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SAT drops ‘adversity score’

College Board President David Coleman Associated Press/Photo by Eric Gay (file)

SAT drops ‘adversity score’

The College Board on Tuesday scrapped plans to score the socioeconomic status of students who take the SAT. The company, which administers the SAT, the PSAT, and Advanced Placement tests, faced criticism from educators and parents after announcing plans in May to implement an “adversity score” that would factor in information about the average educational attainment and crime levels in the neighborhoods where students lived.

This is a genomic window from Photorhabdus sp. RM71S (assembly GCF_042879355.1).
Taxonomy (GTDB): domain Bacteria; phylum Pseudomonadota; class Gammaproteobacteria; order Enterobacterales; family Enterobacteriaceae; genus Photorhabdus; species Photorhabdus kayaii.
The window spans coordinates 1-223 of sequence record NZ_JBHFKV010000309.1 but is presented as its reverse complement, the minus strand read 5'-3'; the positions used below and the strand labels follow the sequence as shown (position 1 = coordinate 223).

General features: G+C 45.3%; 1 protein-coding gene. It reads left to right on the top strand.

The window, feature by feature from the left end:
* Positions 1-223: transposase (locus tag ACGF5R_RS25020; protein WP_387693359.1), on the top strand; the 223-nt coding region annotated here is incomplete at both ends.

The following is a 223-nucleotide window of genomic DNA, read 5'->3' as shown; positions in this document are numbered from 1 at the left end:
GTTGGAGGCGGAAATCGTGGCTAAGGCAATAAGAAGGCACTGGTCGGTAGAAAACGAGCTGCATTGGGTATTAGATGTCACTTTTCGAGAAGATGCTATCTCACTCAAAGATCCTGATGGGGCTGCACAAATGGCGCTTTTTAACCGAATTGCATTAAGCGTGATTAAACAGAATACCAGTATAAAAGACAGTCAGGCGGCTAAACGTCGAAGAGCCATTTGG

What was wrong with the “adversity score”? The College Board wanted to put test results in context, but critics called the score dehumanizing and a Trojan horse for race-based admissions. Instead, the board will launch a tool it calls “Landscape” to capture a student’s social and economic background but not as a single numeric score. College Board CEO David Coleman said the test should score “achievement, not adversity.”

Dig deeper: Read Kyle Ziemnick’s report in Schooled on some of the concerns with the original plan.

Harvest Prude

Harvest is a former political reporter for WORLD’s Washington Bureau. She is a World Journalism Institute and Patrick Henry College graduate.



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